“I understand that I can get this country on track again. We don’t have to settle for what we’re going through. We don’t have to settle for gasoline at four bucks. We don’t have to settle for unemployment at a chronically high level. We don’t have to settle for 47 million people on food stamps. We don’t have to settle for 50 percent of kids coming out of college not able to get work. We don’t have to settle for 23 million people struggling to find a good job.

“If I become president, I’ll get America working again. I will get us on track to a balanced budget. The president hasn’t. I will. I’ll make sure we can reform Medicare and Social Security to preserve them for coming — coming generations. The president said he would. He didn’t.”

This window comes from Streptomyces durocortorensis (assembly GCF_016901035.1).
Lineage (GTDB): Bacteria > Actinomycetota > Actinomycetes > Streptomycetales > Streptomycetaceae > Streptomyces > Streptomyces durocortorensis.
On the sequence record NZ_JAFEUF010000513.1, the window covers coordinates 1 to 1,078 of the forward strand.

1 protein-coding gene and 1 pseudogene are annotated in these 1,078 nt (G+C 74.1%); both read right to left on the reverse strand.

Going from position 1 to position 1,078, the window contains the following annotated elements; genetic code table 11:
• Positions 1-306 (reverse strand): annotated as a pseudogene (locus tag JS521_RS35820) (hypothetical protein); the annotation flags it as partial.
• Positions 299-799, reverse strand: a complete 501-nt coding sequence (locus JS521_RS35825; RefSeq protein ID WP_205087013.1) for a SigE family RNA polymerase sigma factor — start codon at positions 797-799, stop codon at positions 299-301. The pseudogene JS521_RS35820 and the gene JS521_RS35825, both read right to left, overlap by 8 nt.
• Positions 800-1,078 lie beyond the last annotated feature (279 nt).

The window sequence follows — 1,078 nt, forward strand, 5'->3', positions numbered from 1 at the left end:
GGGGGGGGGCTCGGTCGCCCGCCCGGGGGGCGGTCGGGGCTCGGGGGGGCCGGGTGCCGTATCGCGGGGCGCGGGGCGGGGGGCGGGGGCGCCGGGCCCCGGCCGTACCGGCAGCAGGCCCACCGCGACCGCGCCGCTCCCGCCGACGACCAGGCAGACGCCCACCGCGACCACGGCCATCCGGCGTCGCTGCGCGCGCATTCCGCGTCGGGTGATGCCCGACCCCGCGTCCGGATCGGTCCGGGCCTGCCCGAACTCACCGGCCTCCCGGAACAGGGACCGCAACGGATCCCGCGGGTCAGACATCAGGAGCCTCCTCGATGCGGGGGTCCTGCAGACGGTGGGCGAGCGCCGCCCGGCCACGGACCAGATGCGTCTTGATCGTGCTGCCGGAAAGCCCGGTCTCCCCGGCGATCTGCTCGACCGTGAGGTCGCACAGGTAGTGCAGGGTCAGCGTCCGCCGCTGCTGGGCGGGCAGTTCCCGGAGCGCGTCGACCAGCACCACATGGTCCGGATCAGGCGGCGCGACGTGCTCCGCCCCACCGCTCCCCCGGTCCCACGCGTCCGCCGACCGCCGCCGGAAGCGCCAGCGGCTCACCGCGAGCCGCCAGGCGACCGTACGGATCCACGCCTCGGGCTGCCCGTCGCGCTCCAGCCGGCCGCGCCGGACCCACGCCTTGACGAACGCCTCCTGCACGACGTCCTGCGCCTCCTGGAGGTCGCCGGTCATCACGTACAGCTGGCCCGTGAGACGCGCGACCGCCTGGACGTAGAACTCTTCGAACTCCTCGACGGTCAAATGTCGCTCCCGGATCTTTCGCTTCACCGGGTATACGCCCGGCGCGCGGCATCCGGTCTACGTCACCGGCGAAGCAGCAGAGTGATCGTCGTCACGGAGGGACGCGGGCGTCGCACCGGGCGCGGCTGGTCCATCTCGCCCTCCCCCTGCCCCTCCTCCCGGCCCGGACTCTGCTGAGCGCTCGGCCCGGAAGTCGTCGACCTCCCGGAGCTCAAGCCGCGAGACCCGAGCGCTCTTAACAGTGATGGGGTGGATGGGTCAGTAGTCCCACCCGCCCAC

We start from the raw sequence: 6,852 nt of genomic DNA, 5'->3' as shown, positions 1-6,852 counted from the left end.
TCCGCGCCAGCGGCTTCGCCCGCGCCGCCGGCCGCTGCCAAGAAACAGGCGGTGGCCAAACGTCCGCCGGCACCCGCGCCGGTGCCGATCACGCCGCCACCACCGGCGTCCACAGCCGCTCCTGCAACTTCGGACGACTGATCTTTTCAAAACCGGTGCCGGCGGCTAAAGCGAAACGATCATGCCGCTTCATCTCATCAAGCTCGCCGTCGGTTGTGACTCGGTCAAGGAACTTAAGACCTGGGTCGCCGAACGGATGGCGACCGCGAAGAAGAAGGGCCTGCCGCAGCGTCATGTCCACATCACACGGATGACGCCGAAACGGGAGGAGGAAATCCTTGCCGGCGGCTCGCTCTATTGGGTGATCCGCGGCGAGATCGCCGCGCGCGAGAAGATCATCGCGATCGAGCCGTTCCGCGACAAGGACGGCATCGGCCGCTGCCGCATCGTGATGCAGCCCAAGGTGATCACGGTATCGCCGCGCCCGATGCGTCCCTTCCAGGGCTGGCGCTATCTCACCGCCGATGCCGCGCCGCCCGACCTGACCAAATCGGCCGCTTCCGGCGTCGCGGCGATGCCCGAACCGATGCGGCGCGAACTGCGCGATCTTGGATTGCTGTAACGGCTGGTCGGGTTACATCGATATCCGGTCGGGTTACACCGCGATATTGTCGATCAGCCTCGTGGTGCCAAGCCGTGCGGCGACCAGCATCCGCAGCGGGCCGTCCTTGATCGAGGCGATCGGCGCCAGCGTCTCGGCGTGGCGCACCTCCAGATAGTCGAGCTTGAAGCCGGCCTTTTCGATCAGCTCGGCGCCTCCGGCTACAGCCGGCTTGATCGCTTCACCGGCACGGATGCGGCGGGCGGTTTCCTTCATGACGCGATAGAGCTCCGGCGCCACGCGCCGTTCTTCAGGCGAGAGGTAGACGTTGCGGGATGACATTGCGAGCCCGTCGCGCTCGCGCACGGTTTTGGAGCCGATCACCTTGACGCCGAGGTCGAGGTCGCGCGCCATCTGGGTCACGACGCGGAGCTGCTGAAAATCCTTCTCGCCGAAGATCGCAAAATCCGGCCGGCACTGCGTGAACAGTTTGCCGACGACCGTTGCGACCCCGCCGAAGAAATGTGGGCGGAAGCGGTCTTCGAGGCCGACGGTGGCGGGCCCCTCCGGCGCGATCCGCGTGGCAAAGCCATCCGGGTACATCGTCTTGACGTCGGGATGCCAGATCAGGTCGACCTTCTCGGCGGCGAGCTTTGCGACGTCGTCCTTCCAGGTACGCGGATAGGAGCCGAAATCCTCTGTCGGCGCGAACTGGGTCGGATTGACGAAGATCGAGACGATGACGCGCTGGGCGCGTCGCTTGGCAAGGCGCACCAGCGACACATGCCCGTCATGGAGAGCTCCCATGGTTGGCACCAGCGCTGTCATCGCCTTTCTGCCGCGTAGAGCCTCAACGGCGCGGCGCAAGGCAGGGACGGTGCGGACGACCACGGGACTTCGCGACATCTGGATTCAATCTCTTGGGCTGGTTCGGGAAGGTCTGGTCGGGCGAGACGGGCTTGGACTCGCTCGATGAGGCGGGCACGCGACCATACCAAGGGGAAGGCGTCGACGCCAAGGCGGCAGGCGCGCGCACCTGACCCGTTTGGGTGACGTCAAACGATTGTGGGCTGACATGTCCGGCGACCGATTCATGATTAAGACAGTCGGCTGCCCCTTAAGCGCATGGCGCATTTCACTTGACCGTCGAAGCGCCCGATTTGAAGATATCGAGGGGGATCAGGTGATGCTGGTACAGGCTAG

Crowley: “Governor …”

Romney: “I’ll get our incomes up. And by the way, I’ve done these things. I served as governor and showed I could get them done.”

Crowley: “Mr. President, last two minutes belong to you.”

Obama: “Barry, I think a lot of this campaign, maybe over the last four years, has been devoted to this nation that I think government creates jobs, that that somehow is the answer.

“That’s not what I believe. I believe that the free enterprise system is the greatest engine of prosperity the world’s ever known.